This is a factor, but I think it’s also because it’s an age where people are still “finding themselves,” are more malleable and less set in their ways, and haven’t finished forming their brains yet. With the latter, I don’t mean that young people get baptized because they’re “dumb” (I was a convert at age 18 myself), but that with a still developing prefrontal cortex, the teen and early twenty set experiences emotion unfiltered by that boring ration and judgment business, making it easier to have strong spiritual experiences and take a risk like getting baptized. Well, that’s my theory at least.

    Comment by Katie M. — May 5, 2010 @ 5:23 am

  8. Fascinating survey. I’m excited to see the rest of the results.

    I know I voted from Michigan, but it looks like those of us in SE Michigan were well represented in your survey as well!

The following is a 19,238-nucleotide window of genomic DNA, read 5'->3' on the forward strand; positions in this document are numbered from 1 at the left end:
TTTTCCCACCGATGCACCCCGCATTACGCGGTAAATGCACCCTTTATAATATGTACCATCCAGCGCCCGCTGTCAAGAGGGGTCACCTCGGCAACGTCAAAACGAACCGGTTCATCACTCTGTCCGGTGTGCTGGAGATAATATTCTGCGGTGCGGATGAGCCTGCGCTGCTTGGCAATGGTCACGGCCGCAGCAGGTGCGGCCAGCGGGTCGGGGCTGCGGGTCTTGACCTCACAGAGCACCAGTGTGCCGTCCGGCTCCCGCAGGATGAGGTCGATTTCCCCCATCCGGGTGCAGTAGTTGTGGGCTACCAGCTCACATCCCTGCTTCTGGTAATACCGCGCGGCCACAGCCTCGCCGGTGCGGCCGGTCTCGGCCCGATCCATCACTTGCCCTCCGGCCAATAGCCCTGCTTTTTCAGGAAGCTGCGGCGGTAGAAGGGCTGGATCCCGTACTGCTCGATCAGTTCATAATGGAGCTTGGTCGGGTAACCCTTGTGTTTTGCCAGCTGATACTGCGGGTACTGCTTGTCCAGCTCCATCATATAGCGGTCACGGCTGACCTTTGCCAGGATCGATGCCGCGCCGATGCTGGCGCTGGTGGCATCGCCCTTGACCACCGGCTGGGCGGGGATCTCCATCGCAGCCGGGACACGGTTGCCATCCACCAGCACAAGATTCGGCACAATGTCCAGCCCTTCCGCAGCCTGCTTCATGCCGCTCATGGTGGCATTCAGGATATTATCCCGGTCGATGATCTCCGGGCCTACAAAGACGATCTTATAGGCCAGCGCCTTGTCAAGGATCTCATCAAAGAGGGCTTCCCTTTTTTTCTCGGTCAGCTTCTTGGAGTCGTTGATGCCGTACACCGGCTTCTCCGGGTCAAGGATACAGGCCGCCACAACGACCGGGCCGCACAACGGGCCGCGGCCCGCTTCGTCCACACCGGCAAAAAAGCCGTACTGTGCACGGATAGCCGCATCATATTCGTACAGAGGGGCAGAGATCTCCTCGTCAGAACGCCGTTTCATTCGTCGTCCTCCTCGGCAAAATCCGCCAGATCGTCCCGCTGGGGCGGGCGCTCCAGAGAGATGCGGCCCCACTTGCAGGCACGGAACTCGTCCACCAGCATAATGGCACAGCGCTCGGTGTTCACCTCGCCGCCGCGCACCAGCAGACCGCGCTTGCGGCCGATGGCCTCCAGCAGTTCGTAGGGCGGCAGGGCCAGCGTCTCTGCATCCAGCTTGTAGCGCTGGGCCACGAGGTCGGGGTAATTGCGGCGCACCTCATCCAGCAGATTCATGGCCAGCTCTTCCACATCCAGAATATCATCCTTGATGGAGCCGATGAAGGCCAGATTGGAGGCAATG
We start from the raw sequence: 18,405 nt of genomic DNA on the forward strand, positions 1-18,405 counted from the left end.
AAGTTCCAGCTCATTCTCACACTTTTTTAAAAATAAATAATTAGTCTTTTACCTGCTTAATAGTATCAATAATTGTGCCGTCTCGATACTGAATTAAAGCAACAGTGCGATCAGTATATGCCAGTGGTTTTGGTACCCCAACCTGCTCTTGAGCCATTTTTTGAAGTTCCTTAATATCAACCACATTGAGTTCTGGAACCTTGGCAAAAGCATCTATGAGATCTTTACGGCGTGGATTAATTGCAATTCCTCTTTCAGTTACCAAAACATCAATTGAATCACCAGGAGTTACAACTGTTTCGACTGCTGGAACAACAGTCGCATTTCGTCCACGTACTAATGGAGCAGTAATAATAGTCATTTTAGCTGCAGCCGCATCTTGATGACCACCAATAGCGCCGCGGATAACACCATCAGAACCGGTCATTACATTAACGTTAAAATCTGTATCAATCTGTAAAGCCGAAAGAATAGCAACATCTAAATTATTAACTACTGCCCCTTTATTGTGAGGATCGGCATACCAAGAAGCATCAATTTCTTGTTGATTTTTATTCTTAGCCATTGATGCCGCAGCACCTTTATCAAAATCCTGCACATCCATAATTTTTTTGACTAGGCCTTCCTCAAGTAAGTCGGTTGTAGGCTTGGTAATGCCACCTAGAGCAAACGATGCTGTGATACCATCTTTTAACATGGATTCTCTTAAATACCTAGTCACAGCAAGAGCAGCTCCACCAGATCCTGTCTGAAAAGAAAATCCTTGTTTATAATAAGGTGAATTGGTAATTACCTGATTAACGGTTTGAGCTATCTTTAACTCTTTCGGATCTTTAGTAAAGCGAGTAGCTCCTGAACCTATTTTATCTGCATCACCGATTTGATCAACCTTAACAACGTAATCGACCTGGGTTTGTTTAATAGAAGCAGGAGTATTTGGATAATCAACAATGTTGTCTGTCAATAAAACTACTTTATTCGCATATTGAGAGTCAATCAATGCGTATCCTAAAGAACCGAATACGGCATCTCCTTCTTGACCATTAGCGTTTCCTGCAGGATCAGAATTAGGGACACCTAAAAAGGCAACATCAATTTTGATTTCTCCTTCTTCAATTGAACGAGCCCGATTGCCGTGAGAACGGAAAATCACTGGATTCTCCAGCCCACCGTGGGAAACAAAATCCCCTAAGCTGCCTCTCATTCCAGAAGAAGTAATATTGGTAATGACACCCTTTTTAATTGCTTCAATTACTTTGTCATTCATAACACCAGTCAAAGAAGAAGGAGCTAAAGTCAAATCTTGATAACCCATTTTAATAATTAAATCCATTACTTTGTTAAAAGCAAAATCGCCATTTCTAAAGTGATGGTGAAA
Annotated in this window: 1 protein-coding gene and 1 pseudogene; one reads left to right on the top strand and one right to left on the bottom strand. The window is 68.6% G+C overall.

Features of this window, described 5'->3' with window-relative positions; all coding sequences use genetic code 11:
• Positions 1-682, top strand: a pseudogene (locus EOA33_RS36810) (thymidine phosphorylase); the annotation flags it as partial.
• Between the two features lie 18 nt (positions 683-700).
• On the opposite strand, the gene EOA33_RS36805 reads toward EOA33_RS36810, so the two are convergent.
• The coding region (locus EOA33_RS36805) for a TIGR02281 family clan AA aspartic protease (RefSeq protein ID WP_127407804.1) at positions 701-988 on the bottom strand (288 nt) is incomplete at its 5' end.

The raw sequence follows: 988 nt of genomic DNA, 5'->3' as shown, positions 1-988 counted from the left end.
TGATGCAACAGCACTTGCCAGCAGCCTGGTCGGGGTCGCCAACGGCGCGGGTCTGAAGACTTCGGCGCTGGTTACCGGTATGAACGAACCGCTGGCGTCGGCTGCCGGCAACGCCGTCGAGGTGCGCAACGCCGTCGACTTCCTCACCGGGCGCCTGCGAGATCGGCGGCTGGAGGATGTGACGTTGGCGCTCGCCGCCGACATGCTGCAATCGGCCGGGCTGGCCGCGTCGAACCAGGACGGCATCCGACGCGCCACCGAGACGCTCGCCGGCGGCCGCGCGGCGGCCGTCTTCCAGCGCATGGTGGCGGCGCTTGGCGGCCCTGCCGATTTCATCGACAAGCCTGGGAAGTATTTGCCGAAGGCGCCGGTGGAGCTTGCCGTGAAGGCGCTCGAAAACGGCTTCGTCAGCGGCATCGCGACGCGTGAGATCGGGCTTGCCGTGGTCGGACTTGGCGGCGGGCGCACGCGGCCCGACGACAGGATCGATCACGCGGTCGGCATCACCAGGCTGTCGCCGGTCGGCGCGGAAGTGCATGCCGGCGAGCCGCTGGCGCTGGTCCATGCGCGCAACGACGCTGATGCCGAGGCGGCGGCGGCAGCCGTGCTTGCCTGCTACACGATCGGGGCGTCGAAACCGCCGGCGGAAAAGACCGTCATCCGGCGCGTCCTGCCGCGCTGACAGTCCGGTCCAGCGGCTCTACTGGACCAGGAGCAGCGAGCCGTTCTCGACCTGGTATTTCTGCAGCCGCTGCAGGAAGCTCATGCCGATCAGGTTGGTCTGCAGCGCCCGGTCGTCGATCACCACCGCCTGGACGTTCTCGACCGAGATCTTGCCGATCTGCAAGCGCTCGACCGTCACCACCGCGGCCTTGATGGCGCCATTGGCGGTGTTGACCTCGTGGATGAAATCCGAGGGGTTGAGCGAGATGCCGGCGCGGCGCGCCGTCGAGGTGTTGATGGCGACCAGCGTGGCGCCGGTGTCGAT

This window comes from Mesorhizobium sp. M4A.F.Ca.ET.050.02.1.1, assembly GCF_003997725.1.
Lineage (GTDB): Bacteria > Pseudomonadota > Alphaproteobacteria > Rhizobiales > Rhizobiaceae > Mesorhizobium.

Comment by brandt — May 5, 2010 @ 6:18 am

  9. Aaron R.- Hope you enjoy the book. I may “spoil” some of it with these posts, but I think it is worthwhile.

    Katie M.- Good point, I heard once that most major life changes happen between the age of 19-28, due to it being the initial period when youth leave the home and get out on their own, and thus start making their own life decisions. One stat said if a person didn’t smoke before they turned 25, they probably would never smoke. Wish I could remember where I read those…

    brandt- I probably should go back and put some sort of legend on that map…

    Comment by Matt W. — May 5, 2010 @ 6:37 am

  10. Matt,

    So you’re telling me that I was the only one eh? At least Detroit had SOME representation.

    Comment by brandt — May 5, 2010 @ 7:39 am

  11. Glad to see that http://www.cougaruteforum.com/ participated in the survey. We’re all really interested in the results. For those who may be interested in our little forum, stop by and check us out. You may be surprised. It’s much more than a sports board.